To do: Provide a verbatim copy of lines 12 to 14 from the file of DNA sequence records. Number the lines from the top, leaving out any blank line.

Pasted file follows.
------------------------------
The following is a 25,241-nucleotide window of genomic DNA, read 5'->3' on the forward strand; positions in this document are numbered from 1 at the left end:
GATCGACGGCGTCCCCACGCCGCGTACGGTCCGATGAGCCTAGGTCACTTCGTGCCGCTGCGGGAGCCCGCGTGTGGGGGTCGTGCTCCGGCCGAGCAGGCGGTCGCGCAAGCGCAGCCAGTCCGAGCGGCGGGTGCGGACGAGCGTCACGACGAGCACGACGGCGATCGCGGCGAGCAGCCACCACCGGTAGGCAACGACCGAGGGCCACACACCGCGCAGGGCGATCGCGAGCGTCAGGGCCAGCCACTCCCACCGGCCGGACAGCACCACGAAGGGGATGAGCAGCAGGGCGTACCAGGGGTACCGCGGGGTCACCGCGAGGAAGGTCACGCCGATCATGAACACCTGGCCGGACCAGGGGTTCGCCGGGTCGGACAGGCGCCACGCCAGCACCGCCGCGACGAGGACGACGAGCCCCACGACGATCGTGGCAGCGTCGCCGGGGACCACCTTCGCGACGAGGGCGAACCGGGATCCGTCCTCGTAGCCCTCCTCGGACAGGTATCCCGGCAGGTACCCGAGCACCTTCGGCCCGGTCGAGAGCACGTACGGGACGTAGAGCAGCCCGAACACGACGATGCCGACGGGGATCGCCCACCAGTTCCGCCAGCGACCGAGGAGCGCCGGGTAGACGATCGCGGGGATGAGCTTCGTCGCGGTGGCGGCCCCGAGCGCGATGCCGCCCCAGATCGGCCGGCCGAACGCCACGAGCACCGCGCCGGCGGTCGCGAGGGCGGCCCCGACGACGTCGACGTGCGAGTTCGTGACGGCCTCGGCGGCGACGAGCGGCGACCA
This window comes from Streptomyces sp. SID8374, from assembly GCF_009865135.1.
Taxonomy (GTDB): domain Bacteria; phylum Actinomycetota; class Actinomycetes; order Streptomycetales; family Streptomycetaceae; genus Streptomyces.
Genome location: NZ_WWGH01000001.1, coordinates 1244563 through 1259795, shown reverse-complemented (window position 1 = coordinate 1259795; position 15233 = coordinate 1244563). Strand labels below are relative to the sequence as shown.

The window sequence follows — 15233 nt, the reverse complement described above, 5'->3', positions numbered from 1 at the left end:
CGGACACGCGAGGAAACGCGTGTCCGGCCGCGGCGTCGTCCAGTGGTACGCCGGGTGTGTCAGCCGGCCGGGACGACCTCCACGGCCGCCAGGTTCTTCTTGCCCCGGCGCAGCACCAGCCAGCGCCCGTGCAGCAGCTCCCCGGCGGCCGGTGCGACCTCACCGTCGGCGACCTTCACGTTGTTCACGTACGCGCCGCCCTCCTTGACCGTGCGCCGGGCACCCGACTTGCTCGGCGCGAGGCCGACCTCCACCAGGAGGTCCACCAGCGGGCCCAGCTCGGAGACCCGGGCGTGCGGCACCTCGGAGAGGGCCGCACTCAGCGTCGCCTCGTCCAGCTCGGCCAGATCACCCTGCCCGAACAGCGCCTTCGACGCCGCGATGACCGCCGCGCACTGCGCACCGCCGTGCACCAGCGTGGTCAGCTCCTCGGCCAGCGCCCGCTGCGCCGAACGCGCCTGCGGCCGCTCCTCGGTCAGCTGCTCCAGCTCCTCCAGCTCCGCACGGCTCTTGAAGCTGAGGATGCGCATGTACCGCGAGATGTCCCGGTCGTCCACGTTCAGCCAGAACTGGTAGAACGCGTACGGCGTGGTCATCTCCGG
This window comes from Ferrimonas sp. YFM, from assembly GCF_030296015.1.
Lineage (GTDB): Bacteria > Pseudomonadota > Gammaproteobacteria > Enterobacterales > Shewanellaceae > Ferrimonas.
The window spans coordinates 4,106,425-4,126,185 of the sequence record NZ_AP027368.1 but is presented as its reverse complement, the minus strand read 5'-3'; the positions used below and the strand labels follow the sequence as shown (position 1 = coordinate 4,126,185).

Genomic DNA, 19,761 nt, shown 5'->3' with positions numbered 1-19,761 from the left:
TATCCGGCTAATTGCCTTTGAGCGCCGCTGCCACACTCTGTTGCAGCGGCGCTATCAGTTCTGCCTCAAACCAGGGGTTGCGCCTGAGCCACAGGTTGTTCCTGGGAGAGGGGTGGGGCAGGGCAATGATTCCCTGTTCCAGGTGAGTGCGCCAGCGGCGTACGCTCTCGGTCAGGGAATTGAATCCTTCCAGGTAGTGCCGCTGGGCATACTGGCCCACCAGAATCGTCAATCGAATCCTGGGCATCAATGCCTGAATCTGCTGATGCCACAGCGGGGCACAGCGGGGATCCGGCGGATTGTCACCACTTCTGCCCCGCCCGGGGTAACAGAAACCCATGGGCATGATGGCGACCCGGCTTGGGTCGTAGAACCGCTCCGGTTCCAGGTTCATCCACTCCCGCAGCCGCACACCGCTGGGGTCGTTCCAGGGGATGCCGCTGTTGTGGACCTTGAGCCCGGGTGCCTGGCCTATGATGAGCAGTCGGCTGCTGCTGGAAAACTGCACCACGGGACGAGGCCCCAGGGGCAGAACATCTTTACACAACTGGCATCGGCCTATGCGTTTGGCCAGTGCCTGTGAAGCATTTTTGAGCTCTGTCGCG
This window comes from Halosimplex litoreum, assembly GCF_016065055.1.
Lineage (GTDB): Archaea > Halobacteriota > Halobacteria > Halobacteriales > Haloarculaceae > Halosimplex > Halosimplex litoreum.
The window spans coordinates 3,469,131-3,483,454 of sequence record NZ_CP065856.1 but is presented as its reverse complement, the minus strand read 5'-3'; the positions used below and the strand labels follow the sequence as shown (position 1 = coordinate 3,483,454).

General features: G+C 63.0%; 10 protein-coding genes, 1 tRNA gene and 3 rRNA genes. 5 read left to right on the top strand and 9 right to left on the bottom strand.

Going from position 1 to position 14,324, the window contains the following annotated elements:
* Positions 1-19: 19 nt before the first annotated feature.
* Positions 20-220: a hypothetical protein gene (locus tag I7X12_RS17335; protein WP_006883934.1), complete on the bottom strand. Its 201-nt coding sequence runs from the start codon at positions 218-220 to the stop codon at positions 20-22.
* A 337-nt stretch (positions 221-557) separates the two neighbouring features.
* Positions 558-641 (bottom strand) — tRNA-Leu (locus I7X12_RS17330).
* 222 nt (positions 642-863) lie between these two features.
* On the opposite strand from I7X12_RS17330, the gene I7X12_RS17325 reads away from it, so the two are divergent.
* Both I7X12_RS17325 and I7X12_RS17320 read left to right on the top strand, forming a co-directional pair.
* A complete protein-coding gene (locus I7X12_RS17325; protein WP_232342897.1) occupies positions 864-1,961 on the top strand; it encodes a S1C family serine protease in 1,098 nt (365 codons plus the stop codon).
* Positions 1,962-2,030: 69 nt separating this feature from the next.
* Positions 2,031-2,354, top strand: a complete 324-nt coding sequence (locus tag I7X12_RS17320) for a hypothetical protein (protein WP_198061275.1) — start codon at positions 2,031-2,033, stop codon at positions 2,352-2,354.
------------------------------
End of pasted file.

TATCCGGCTAATTGCCTTTGAGCGCCGCTGCCACACTCTGTTGCAGCGGCGCTATCAGTTCTGCCTCAAACCAGGGGTTGCGCCTGAGCCACAGGTTGTTCCTGGGAGAGGGGTGGGGCAGGGCAATGATTCCCTGTTCCAGGTGAGTGCGCCAGCGGCGTACGCTCTCGGTCAGGGAATTGAATCCTTCCAGGTAGTGCCGCTGGGCATACTGGCCCACCAGAATCGTCAATCGAATCCTGGGCATCAATGCCTGAATCTGCTGATGCCACAGCGGGGCACAGCGGGGATCCGGCGGATTGTCACCACTTCTGCCCCGCCCGGGGTAACAGAAACCCATGGGCATGATGGCGACCCGGCTTGGGTCGTAGAACCGCTCCGGTTCCAGGTTCATCCACTCCCGCAGCCGCACACCGCTGGGGTCGTTCCAGGGGATGCCGCTGTTGTGGACCTTGAGCCCGGGTGCCTGGCCTATGATGAGCAGTCGGCTGCTGCTGGAAAACTGCACCACGGGACGAGGCCCCAGGGGCAGAACATCTTTACACAACTGGCATCGGCCTATGCGTTTGGCCAGTGCCTGTGAAGCATTTTTGAGCTCTGTCGCG
This window comes from Halosimplex litoreum, assembly GCF_016065055.1.
Lineage (GTDB): Archaea > Halobacteriota > Halobacteria > Halobacteriales > Haloarculaceae > Halosimplex > Halosimplex litoreum.